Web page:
For this “issue” maybe you should duplicate the hierarchy of the “learn” page onto the homepage’s learn section, showing videos at first. And i really think that the first videos should be ones made by the Defold team. I know this is not fair, but my first thought was “oh, they rely on Youtubers to make this stuff”. And that is a pity too, because that is just not true !

On the zero setup part now, i believe that is a success for most newcomers, but i experienced Apple FR keyboard inputs bugs, and needed to spend few hours to have a not perfect but workable environment. And that’s a pity too. I know Apple European Users must not be so many, but one should be able to just use his inner keyboard layout. I have never experienced such issue even on small community softwares.

Now on the Defold engine part !
That’s clean, that’s simple, that’s light weighted, it builds fast and light !
I have not experienced annoying bugs so far ( i don’t do much advanced stuff yet ).
But, from a beginner point of view, i could not imagine having started with needs to understand vectors, matrices and quaternions. Today that’s no more an issue because i’ve got used to it, but for a true first day beginner, i think that’s a no go. We need a simple way to do basics translations and rotations without being required to understand those at first. Even if it is just inefficient and slow functions that have no over goal than being used by newcomers just the time they need to learn the basics.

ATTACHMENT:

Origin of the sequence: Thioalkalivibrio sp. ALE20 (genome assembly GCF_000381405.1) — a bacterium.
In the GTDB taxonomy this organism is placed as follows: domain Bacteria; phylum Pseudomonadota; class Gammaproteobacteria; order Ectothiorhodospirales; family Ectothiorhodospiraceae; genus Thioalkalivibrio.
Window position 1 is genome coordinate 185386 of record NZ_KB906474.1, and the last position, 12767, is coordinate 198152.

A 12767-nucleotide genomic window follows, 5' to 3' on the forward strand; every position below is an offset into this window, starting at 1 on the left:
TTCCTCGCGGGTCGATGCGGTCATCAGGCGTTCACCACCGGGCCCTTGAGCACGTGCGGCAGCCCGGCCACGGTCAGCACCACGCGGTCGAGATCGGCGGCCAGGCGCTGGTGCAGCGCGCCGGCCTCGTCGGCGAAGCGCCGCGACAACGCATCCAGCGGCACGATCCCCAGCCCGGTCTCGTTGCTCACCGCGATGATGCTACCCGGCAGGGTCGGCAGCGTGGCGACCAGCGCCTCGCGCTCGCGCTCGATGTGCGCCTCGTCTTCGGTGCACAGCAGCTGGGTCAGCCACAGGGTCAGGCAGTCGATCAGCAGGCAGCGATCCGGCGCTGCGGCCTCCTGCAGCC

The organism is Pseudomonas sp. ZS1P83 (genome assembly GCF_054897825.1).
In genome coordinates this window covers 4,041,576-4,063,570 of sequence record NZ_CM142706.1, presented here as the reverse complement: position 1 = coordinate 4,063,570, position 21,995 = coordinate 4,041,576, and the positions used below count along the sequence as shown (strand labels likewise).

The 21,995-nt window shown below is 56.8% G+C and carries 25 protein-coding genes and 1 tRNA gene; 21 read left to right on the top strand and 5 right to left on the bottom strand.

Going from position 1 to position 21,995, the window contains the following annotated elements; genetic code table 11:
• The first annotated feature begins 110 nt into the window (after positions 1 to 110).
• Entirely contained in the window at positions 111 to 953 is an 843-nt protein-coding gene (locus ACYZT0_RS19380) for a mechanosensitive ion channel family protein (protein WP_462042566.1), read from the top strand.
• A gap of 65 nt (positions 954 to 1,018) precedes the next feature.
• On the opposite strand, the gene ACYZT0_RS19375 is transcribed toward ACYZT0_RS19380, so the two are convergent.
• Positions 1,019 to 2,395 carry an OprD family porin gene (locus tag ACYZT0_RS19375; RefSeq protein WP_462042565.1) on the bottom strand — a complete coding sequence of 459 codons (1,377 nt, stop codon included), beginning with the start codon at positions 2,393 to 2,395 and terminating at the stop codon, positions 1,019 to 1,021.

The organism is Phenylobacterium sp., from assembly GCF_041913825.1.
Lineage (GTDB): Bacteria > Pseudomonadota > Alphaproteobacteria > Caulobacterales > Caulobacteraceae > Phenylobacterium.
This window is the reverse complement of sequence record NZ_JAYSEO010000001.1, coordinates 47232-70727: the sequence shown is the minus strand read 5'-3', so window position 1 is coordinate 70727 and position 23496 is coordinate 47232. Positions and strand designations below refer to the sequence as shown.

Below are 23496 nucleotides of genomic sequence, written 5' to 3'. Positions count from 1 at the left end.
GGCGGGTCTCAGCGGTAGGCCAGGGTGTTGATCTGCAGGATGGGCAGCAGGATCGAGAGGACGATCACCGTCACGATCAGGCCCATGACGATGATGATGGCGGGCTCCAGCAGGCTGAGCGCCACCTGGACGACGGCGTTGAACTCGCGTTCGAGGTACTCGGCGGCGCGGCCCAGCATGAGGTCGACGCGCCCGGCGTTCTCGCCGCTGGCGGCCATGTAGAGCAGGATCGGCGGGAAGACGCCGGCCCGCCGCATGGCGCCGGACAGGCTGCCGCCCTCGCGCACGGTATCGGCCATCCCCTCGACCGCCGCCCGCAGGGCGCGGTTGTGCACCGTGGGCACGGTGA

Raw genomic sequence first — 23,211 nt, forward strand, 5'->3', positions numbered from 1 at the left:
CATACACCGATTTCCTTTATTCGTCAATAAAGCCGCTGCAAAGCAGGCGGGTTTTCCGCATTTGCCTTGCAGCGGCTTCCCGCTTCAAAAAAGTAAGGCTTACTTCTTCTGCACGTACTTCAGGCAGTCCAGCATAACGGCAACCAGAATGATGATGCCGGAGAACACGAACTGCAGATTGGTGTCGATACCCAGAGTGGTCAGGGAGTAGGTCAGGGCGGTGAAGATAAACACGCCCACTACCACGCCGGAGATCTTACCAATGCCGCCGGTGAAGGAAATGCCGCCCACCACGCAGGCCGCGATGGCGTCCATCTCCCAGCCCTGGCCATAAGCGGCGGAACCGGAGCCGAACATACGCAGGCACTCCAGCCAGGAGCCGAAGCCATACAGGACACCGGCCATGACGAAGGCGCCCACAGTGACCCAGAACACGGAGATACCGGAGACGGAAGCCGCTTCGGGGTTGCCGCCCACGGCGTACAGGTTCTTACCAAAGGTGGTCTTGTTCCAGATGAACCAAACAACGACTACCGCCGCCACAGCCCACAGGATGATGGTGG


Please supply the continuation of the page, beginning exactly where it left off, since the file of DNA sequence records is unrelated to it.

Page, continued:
Same goes for OOP related things, but Lua’s lacks in this area already helps to mitigate the harm ( on this subject, Lua IS one of the main features that made Defold appealed me ).
For this issues, i know that it is not Defold’s burden to teach all the basics, but that’s what other engines do, i found that the manual you did about shaders basics was really helpful and well done, maybe some manuals covering game development basics, like coordinates, vectors, matrices and other necessary knowledge would help if placed at top level content for newcomers. Godot’s doc does a good job in that area, and Defold’s doc is far better in others in my opinion, so…

Wow…
I’ve been writing for far too long now.
I will stop here, and this is the place to apologize for my poor english, i’m not confident in my ability to explain things like that.
To end this, Defold seems to be a really awesome engine, the team does an outstanding job, i’ve never felt a community being listened to that point. That’s certainly part of why this community seems so great.
Anyway, keep the good job guys, i’ll keep studying Defold, and i’m confident that i will have some great satisfaction using it.

Thanks.

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So my take on this one is that the “big” engines are well known throughout the industry and pushed as the must haves if you want a job. To some degree this true but many independent developers ended up with jobs and didn’t use these engines.

I have tried many engines and frameworks over the last couple of years. Very recently trying out Defold based on two things. A video by GameFromScratch about choosing an engine and the recommendation of a developer I have a lot of respect for, @Alex_8BitSkull.

I do think the lack of coverage does hurt Defold. I very rarely see any videos coming up on YouTube or Tweets the the Defold or MadeWithDefold tags. If nothing else it creates more awareness. Even just getting more eyes on the project would help. If only 10% of them took up the engine it would be good.